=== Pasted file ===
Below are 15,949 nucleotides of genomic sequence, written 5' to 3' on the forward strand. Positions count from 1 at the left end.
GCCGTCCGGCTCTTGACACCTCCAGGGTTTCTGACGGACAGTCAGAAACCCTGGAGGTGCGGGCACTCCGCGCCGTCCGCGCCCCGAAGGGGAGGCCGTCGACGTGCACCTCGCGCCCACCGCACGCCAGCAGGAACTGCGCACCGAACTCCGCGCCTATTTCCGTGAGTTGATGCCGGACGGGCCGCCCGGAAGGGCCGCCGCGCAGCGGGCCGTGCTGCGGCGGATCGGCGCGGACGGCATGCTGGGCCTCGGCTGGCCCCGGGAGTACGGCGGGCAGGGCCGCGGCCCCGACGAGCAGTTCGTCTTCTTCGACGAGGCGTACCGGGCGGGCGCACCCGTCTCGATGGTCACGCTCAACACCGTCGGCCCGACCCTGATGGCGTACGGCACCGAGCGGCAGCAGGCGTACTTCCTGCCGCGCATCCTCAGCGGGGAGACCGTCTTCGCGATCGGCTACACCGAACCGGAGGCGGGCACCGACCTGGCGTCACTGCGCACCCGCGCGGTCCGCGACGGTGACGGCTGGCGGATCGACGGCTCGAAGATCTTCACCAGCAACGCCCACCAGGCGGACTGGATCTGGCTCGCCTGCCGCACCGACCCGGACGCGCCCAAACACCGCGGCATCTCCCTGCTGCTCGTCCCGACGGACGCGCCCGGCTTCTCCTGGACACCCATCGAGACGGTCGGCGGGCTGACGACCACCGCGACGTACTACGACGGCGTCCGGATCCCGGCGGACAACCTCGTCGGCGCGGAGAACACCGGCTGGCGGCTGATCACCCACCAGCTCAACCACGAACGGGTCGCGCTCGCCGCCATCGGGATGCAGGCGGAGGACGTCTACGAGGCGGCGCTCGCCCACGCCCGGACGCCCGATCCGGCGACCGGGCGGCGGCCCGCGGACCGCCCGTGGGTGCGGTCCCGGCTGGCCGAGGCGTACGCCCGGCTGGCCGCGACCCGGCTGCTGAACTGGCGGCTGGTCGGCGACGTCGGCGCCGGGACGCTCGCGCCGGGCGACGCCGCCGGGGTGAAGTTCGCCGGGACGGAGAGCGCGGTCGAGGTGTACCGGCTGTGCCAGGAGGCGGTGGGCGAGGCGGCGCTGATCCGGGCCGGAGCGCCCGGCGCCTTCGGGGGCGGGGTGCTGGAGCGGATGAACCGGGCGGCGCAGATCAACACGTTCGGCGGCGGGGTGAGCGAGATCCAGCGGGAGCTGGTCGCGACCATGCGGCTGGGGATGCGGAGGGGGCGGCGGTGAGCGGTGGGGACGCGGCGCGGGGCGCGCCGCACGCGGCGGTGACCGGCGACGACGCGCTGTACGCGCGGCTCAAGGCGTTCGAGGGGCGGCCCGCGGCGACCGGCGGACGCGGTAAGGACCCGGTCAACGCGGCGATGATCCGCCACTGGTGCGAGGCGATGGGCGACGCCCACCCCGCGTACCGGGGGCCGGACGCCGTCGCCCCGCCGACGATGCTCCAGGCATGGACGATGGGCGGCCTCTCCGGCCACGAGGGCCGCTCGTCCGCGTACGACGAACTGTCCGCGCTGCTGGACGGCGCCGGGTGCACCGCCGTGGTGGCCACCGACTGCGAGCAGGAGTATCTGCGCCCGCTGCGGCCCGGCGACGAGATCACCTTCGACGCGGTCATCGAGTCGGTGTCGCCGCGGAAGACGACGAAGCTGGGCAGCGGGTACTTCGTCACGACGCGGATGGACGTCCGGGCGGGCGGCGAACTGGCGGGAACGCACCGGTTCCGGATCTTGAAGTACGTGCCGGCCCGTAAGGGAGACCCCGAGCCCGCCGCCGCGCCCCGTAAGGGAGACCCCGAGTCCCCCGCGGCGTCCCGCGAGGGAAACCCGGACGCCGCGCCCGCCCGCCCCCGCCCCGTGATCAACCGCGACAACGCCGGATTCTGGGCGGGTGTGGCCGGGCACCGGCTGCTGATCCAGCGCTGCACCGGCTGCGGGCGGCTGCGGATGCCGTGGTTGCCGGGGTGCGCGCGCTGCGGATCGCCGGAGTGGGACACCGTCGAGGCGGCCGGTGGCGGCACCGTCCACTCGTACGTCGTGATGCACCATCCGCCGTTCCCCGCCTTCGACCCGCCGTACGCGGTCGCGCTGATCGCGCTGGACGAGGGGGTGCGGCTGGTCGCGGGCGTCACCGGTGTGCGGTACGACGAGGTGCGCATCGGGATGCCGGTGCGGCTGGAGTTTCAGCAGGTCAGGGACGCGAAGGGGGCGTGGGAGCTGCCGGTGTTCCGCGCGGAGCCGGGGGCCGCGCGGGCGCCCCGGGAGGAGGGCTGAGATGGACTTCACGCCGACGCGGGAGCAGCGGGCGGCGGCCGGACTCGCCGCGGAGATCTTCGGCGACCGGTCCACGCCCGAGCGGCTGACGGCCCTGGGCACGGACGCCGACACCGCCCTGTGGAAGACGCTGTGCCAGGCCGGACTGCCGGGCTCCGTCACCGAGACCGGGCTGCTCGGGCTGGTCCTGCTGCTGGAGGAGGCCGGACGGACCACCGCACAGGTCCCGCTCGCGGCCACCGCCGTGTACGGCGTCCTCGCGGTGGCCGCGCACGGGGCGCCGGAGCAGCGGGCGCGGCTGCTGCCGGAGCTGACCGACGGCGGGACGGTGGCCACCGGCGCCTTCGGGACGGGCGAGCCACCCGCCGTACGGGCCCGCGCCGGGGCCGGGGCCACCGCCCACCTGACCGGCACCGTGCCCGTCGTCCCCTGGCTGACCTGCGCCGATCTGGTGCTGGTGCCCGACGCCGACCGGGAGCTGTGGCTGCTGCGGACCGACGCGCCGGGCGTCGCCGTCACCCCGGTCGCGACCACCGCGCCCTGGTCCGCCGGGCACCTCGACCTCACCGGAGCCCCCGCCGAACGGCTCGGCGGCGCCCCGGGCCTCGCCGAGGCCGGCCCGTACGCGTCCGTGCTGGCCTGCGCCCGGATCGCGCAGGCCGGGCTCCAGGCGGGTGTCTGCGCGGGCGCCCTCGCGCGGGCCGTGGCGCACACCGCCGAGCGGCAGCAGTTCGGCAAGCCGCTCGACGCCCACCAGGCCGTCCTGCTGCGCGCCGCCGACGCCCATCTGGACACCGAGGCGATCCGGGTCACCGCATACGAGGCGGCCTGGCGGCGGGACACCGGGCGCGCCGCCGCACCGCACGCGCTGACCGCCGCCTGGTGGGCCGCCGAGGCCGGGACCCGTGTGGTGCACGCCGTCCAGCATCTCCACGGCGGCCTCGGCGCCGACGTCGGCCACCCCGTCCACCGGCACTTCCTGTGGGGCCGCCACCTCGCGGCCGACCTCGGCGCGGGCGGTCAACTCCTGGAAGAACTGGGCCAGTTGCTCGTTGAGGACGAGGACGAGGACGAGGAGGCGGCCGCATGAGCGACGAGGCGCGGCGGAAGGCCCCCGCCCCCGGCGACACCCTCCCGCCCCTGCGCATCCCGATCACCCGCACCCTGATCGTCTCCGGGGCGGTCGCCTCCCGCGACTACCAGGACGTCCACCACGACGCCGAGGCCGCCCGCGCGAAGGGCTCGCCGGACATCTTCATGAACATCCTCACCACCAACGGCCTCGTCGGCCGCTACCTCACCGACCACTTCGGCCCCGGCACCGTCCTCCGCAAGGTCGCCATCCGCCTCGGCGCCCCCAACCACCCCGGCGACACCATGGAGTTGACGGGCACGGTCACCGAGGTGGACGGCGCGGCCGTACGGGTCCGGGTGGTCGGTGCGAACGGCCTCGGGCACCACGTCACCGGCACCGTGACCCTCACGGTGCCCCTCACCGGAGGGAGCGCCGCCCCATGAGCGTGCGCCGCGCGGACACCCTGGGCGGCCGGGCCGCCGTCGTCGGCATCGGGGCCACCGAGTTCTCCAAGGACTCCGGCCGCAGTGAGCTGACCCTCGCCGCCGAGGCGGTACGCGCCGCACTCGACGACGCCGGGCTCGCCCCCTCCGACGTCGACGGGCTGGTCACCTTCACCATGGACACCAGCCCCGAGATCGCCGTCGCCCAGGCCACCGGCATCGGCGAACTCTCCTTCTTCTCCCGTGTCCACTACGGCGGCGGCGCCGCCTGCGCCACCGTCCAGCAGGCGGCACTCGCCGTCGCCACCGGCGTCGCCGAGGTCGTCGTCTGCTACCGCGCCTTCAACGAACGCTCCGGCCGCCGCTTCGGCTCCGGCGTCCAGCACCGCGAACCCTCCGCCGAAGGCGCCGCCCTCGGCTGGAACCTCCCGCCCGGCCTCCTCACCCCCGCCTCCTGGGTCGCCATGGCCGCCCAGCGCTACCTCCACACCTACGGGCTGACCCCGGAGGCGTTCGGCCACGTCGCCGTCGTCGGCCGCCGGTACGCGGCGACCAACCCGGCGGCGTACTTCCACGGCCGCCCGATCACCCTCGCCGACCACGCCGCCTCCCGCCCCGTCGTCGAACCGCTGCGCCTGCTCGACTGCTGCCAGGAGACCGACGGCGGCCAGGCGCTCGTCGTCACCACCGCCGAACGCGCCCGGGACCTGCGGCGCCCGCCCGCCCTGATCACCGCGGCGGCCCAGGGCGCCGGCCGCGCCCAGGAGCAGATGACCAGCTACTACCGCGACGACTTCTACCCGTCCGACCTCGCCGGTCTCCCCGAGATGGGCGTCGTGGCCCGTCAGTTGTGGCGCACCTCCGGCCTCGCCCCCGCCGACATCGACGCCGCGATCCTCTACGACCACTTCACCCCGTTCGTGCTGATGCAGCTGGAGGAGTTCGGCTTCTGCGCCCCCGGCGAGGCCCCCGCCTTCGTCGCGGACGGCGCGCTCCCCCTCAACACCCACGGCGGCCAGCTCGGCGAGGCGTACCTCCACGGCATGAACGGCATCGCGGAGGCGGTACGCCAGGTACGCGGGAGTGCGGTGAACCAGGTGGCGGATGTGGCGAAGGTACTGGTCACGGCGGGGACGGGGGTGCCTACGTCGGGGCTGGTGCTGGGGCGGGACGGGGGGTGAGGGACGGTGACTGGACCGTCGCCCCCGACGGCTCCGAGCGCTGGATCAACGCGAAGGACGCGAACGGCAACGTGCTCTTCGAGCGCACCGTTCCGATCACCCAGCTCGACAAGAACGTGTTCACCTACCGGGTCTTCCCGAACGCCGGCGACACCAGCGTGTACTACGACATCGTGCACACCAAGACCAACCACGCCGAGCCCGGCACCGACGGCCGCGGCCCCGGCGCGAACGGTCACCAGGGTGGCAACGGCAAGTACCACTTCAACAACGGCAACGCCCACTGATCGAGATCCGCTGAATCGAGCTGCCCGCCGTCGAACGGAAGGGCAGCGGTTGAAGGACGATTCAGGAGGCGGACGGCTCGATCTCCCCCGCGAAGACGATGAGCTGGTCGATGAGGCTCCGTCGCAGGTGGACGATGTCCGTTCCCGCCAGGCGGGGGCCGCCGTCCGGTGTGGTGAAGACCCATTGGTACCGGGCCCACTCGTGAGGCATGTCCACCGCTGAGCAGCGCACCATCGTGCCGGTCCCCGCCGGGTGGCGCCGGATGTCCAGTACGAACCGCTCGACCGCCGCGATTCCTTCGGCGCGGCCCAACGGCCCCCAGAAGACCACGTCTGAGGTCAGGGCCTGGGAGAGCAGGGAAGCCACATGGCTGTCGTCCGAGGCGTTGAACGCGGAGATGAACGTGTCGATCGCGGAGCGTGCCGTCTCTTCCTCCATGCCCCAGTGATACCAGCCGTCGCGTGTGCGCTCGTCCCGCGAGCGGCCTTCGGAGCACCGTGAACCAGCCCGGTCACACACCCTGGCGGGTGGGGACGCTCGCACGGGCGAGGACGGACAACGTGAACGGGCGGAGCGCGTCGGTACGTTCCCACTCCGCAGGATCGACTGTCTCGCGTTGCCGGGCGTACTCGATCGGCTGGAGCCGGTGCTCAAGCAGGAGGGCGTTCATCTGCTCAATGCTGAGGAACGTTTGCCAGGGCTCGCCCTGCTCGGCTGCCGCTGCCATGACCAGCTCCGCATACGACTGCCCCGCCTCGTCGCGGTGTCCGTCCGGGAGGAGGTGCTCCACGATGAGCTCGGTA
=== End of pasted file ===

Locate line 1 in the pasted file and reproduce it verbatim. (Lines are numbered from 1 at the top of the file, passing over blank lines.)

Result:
Below are 15,949 nucleotides of genomic sequence, written 5' to 3' on the forward strand. Positions count from 1 at the left end.